Ulnar Collateral Ligament Injury Workup

Updated: Apr 14, 2016
  • Author: Robert F Kacprowicz, MD, FAAEM; Chief Editor: Sherwin SW Ho, MD  more...
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Workup

Laboratory Studies

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  • Laboratory studies are not indicated during the workup of UCL injuries.

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Imaging Studies

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  • Radiography

    • Findings from routine radiography can occasionally be diagnostic if an avulsion fragment is seen, and in a minority of patients, this study can also reveal secondary findings that are suggestive of UCL injury, such as ossification of the ligament. Plain radiographs are also helpful to rule out other causes of elbow pain, such as epitrochlear osteophytes, epicondylar fractures, posterior olecranon fossa loose bodies, ligamentous calcification, or capitellar lesions. [7]

    • Manual or instrumented valgus stress radiography can be used to document increased joint opening and ligamentous laxity. Significant asymmetry may be observed in traumatic elbow injuries such as dislocations, whereas laxity in a throwing athlete may not be so obvious, with only a very subtle asymmetry.

    • Gravity stress radiography—with the patient supine, the shoulder in maximal external rotation, and the weight of the forearm resisted by the UCL—may also be helpful. [8]

  • Plain arthrography: This imaging modality is not indicated because dye leak has been shown to be inconsistent in cases of chronic laxity, and only an acute event may be anticipated to exhibit a positive finding.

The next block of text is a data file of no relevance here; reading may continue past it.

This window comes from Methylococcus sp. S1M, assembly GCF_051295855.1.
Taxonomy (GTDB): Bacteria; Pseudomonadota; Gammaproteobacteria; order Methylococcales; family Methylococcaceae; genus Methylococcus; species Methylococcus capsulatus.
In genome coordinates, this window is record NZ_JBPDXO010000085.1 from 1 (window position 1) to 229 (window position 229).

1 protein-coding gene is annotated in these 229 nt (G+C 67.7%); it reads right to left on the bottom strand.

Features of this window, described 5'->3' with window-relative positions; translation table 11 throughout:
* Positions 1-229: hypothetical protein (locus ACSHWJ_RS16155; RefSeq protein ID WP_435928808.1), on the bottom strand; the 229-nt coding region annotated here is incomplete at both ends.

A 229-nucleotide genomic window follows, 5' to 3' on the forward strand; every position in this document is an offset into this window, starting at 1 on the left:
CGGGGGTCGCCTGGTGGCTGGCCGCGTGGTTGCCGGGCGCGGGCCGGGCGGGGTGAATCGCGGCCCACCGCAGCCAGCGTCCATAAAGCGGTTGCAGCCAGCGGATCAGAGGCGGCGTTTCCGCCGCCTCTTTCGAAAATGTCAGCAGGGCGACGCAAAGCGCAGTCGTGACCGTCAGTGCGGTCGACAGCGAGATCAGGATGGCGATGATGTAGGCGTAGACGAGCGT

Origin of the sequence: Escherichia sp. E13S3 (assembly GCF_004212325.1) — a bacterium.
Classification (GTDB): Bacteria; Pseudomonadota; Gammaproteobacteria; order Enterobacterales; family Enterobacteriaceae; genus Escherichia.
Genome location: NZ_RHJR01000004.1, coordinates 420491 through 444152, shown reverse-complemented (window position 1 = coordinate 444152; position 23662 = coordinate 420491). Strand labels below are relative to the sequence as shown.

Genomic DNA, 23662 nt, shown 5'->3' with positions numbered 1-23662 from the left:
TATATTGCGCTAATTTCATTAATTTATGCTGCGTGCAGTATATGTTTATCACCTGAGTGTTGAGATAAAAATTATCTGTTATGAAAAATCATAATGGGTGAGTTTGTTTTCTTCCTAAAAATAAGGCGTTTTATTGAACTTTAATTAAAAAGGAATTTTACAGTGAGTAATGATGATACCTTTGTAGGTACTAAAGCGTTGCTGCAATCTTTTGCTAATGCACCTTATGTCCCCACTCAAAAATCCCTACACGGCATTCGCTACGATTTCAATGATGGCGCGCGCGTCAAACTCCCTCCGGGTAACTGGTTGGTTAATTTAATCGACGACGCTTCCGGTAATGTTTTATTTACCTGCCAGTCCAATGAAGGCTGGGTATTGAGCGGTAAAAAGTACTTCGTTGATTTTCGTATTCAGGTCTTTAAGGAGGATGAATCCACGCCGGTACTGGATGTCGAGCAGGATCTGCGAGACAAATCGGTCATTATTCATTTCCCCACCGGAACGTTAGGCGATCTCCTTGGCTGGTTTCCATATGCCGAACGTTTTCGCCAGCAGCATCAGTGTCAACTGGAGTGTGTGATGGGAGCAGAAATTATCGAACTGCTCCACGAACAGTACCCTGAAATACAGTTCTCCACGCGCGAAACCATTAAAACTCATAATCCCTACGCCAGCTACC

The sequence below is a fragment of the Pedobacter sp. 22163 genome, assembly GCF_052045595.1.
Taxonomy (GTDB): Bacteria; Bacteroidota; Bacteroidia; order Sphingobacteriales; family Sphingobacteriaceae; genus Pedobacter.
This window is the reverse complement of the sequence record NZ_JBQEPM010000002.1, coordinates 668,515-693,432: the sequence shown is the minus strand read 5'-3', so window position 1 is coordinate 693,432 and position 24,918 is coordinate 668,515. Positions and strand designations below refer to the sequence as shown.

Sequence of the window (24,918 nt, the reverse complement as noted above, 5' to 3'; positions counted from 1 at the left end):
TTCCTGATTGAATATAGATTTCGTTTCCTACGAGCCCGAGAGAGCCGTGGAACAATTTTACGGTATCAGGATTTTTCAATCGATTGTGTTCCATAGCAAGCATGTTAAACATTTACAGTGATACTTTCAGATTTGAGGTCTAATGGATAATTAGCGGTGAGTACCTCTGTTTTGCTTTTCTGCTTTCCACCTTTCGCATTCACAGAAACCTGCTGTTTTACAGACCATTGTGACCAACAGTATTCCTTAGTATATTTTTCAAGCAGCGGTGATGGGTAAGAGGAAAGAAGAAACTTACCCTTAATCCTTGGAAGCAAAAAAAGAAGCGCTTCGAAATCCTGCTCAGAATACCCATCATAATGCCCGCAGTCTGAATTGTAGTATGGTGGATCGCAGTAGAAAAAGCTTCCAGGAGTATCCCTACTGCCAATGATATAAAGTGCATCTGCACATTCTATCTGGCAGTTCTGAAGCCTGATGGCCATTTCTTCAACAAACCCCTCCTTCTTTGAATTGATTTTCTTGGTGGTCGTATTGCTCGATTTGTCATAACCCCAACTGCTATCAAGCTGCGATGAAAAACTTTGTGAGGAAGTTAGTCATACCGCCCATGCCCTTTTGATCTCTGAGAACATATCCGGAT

• Magnetic resonance imaging (MRI): Plain MRI is a useful study; however, because of the relatively small size of the UCL, the overall sensitivity of MRI is 57-79% [9]

  • MR arthrography: This is the most useful imaging modality, with a sensitivity of 97% for UCL injury, and can provide detailed definition of the UCL and associated injuries. [10] Partial-thickness tears can be differentiated from complete tears with MR arthrography. Partial tears demonstrate high signal intensity in the ligament and may show disruption of some fibers, and full-thickness tears are often seen either in the middle of the UCL or at either the distal attachment on the coronoid or at the origin at the medial epicondyle. [11]

  • Ultrasonography: This modality allows for rapid evaluation of the UCL. A ruptured UCL on an ultrasound appears as a discontinuity of the ligament with fluid in the gap between ends or as nonvisualization of the ligament. Sprains appear as thickening, decreased echogenicity of the ligament, and/or edema when compared with the normal ligament. [12]

  • Computed tomography scanning (CT) with intra-articular contrast: This technique has been studied in small numbers of patients. CT scanning with intra-articular contrast appears to be highly sensitive and specific for both acute and chronic injuries, [9] but more data are needed before widespread use can be recommended.

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Procedures

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  • Arthroscopy is believed by some authors to be the most specific diagnostic procedure because it allows visualization of the medial compartment while valgus stress is applied; however, clinical suspicion of a UCL injury via a good history and physical examination is probably the most reliable in making the diagnosis.

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